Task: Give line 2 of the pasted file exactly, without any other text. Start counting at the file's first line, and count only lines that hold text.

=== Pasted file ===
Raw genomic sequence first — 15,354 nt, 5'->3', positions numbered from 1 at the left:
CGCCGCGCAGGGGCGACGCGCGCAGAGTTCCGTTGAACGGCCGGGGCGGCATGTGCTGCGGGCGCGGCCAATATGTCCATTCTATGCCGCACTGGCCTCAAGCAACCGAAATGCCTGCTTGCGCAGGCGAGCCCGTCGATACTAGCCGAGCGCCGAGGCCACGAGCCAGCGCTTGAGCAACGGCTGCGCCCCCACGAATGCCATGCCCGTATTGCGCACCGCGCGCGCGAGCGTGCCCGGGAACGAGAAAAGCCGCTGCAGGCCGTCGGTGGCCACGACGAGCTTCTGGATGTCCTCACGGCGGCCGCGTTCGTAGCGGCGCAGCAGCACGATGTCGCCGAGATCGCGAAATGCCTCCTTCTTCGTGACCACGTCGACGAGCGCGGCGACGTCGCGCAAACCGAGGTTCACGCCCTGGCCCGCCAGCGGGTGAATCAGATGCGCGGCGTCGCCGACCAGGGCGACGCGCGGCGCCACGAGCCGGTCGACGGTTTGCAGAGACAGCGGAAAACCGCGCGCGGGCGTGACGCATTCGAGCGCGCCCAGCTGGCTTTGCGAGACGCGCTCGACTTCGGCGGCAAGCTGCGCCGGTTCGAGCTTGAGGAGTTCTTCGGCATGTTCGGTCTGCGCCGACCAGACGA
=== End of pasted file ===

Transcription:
CGCCGCGCAGGGGCGACGCGCGCAGAGTTCCGTTGAACGGCCGGGGCGGCATGTGCTGCGGGCGCGGCCAATATGTCCATTCTATGCCGCACTGGCCTCAAGCAACCGAAATGCCTGCTTGCGCAGGCGAGCCCGTCGATACTAGCCGAGCGCCGAGGCCACGAGCCAGCGCTTGAGCAACGGCTGCGCCCCCACGAATGCCATGCCCGTATTGCGCACCGCGCGCGCGAGCGTGCCCGGGAACGAGAAAAGCCGCTGCAGGCCGTCGGTGGCCACGACGAGCTTCTGGATGTCCTCACGGCGGCCGCGTTCGTAGCGGCGCAGCAGCACGATGTCGCCGAGATCGCGAAATGCCTCCTTCTTCGTGACCACGTCGACGAGCGCGGCGACGTCGCGCAAACCGAGGTTCACGCCCTGGCCCGCCAGCGGGTGAATCAGATGCGCGGCGTCGCCGACCAGGGCGACGCGCGGCGCCACGAGCCGGTCGACGGTTTGCAGAGACAGCGGAAAACCGCGCGCGGGCGTGACGCATTCGAGCGCGCCCAGCTGGCTTTGCGAGACGCGCTCGACTTCGGCGGCAAGCTGCGCCGGTTCGAGCTTGAGGAGTTCTTCGGCATGTTCGGTCTGCGCCGACCAGACGA